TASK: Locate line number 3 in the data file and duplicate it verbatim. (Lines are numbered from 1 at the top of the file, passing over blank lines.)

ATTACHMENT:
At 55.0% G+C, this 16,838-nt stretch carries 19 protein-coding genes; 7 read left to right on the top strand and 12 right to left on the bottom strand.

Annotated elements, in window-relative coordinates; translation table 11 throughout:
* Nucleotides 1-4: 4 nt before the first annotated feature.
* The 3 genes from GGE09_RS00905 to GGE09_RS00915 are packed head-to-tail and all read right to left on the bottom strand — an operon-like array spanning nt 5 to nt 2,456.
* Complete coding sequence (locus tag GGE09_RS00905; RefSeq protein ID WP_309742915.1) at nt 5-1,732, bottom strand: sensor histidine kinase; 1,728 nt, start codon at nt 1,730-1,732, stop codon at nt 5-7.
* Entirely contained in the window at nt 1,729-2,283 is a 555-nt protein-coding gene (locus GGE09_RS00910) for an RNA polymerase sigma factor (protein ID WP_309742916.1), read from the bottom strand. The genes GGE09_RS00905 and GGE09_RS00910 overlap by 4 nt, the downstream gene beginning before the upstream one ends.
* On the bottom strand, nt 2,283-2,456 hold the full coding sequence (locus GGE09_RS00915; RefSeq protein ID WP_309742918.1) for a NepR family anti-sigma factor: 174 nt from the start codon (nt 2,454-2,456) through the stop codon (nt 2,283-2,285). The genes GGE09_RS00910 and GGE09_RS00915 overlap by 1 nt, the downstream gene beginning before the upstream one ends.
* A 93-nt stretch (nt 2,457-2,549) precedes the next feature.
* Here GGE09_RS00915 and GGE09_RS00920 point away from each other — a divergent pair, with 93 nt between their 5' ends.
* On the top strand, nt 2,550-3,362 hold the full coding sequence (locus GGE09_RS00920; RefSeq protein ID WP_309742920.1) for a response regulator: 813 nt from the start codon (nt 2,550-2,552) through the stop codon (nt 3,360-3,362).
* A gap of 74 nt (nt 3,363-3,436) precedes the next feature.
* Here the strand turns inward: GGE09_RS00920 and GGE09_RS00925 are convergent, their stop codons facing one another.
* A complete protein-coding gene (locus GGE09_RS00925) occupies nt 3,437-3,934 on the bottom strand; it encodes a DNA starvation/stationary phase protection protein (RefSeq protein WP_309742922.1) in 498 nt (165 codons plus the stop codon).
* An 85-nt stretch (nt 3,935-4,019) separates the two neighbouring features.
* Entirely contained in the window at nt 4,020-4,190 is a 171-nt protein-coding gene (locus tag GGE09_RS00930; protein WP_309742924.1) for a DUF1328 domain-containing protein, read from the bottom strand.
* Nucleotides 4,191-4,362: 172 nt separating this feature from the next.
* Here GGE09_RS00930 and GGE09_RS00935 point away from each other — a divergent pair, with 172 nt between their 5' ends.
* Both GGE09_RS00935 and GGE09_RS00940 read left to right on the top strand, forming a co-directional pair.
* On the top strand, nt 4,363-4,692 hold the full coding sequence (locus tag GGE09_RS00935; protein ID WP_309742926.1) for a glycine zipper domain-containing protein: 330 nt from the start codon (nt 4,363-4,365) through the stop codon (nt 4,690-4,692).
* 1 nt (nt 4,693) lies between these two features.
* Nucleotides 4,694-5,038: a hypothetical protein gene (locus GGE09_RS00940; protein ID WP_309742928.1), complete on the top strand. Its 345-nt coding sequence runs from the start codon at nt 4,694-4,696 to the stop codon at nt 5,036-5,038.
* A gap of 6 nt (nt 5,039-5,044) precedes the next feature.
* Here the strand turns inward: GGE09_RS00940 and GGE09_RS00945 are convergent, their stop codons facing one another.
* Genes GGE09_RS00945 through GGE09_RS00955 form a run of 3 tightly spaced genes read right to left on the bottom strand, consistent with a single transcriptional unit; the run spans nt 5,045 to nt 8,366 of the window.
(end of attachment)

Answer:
* Nucleotides 1-4: 4 nt before the first annotated feature.